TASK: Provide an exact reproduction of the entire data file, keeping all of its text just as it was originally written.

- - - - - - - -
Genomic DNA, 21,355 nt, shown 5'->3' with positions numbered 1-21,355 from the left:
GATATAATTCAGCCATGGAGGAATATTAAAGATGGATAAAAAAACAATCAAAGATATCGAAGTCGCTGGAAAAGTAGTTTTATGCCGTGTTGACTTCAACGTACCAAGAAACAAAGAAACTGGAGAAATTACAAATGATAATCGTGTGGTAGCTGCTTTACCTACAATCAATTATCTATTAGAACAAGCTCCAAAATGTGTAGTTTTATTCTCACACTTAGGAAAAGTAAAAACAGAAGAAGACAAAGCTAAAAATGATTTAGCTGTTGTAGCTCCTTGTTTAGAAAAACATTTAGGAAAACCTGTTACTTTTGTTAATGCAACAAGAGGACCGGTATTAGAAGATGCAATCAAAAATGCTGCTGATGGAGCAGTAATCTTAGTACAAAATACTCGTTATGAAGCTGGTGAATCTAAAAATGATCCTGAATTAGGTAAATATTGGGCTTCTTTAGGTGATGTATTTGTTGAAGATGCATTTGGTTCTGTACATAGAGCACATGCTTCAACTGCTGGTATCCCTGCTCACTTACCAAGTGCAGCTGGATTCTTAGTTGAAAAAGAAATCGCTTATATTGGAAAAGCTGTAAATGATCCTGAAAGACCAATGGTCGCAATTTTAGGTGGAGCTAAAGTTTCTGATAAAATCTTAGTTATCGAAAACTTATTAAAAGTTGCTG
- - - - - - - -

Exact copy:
Genomic DNA, 21,355 nt, shown 5'->3' with positions numbered 1-21,355 from the left:
GATATAATTCAGCCATGGAGGAATATTAAAGATGGATAAAAAAACAATCAAAGATATCGAAGTCGCTGGAAAAGTAGTTTTATGCCGTGTTGACTTCAACGTACCAAGAAACAAAGAAACTGGAGAAATTACAAATGATAATCGTGTGGTAGCTGCTTTACCTACAATCAATTATCTATTAGAACAAGCTCCAAAATGTGTAGTTTTATTCTCACACTTAGGAAAAGTAAAAACAGAAGAAGACAAAGCTAAAAATGATTTAGCTGTTGTAGCTCCTTGTTTAGAAAAACATTTAGGAAAACCTGTTACTTTTGTTAATGCAACAAGAGGACCGGTATTAGAAGATGCAATCAAAAATGCTGCTGATGGAGCAGTAATCTTAGTACAAAATACTCGTTATGAAGCTGGTGAATCTAAAAATGATCCTGAATTAGGTAAATATTGGGCTTCTTTAGGTGATGTATTTGTTGAAGATGCATTTGGTTCTGTACATAGAGCACATGCTTCAACTGCTGGTATCCCTGCTCACTTACCAAGTGCAGCTGGATTCTTAGTTGAAAAAGAAATCGCTTATATTGGAAAAGCTGTAAATGATCCTGAAAGACCAATGGTCGCAATTTTAGGTGGAGCTAAAGTTTCTGATAAAATCTTAGTTATCGAAAACTTATTAAAAGTTGCTG